The women's game is still catching up with the men in terms of pay parity, though one of its pioneering players hopes that will change.
"The girls need to be endorsed," Australia's former World Cup-winning captain Cheryl McAfee (nee Soon) told CNN's World Rugby show.
"I think they are a very marketable product. A lot of those girls are living off very little, the bottom tier girls are getting $30,000 a year -- you can't live off that.
"They get out of bed every day with bumps and bruises, but they grind it every day and they work really hard and they deserve more money."
"We screamed, we celebrated," she told CNN in 2014. "It was just the most exhilarating feeling and I can't just describe it."
That feeling of elation was repeated this year when Australia ended New Zealand's recent dominance of women's sevens by winning the 2015-16 world series title and then claimed gold in Rio, beating its rival in the final.
The average salary in the Australian women's squad is reportedly around $41,000 -- which includes a base wage as well as tax-free contributions from the Australian Sports Commission and world series win bonuses, which are also tax free. This was further boosted by $15,000 for winning Olympic gold.
The top three or four women in the squad earn between $60,000-$68,000. The men's sevens players, meanwhile, average around $56,000 according to the Sydney Morning Herald.
Talks are ongoing between the Australian Rugby Union and the players' union, which is seeking pay parity for the women. CNN has contacted the ARU for comment.
The English Rugby Union announced before the Olympics
it will be awarding 16 full-time contracts to its key women's players ahead of next year's 15-a-side World Cup title defense.
After England's 2014 success it switched focus to sevens, giving 20 players contracts as they sought to earn selection for the combined Great Britain team. England supplied 11 of the 12-strong squad that reached the semifinals in Rio before losing the bronze medal playoff against Canada.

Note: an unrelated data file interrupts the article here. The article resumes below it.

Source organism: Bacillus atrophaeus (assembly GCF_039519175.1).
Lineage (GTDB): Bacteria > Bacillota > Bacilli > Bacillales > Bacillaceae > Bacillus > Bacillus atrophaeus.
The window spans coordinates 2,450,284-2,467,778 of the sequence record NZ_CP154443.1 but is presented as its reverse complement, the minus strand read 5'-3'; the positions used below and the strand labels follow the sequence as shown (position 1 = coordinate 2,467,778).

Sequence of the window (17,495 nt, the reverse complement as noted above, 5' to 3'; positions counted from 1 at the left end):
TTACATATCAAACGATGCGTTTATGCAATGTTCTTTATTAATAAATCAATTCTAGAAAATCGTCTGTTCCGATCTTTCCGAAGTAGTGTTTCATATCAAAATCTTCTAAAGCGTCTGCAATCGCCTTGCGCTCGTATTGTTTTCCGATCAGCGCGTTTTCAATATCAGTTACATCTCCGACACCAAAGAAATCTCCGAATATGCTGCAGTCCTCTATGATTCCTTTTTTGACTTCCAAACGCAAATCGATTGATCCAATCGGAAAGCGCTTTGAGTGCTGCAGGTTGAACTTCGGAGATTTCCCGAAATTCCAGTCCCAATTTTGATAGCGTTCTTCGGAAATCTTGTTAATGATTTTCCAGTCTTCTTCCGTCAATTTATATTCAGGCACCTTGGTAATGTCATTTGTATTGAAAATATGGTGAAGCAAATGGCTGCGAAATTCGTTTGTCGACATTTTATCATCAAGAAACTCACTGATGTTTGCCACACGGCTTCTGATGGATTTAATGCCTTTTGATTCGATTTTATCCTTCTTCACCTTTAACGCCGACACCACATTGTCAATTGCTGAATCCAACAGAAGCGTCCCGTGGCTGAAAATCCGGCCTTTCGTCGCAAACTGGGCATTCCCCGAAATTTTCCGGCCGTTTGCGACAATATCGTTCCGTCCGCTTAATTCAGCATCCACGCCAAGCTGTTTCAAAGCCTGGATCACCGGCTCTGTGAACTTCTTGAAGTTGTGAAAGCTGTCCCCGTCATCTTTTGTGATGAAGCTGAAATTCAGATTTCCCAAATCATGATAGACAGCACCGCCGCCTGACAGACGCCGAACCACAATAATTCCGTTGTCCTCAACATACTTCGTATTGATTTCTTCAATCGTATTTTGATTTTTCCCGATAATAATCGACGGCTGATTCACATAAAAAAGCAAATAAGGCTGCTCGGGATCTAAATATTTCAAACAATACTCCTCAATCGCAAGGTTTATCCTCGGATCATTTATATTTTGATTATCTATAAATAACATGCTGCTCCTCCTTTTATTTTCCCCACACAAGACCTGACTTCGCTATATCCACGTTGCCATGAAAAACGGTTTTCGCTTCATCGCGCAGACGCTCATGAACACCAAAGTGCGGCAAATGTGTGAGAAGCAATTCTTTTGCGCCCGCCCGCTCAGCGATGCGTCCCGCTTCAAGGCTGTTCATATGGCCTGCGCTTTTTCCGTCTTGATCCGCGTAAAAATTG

There will be 16 part-time contracts for sevens for the upcoming season -- three days a week -- while another 16 short-term deals will be on offer to cover training camps ahead of major tournaments.
"This is a really exciting time for women's rugby in England," RFU Head of Women's Performance Nicky Ponsford said. "We will have more contracted players than ever before to give us the best possible chance of retaining the World Cup in Ireland next August.
"We also recognize that the sevens program is important again next year with the world series and qualification for Rugby World Cup Sevens in 2018."
The sevens circuit travels around the world -- the men went to 10 cities last season, and the women five.
World Rugby pays for teams to take part in both world series -- including flights, hotels, meals -- as well as funding development and high-performance programs in some unions, but told CNN that player earnings are up to the individual nations.
The ruling body said its member unions had received an extra $2 million in funding -- from government, sports councils and national Olympic committees -- ahead of Rio 2016 as a result of sevens being included in the program.
"We can expect to see that figure rise as rugby sevens establishes itself as an Olympic sport," a spokesman told CNN.
"The amount that will be brought into the game through private investment, sponsorship etc. because of the Olympic factor is harder to put a figure on but it will be significant as rugby in all its formats becomes more visible."
McAfee believes the success of Rio is an indication that sevens will only go from strength to strength in the next few years.
And she is backing the women's game to be in rude health by the time in touches it down in Tokyo in 2020.
"The game is so much faster," she added. "You see it in slow motion, these girls have such physiques -- they're just phenomenal.
"They have worked hard and I just want the world series to continue so these girls can keep progressing and getting better."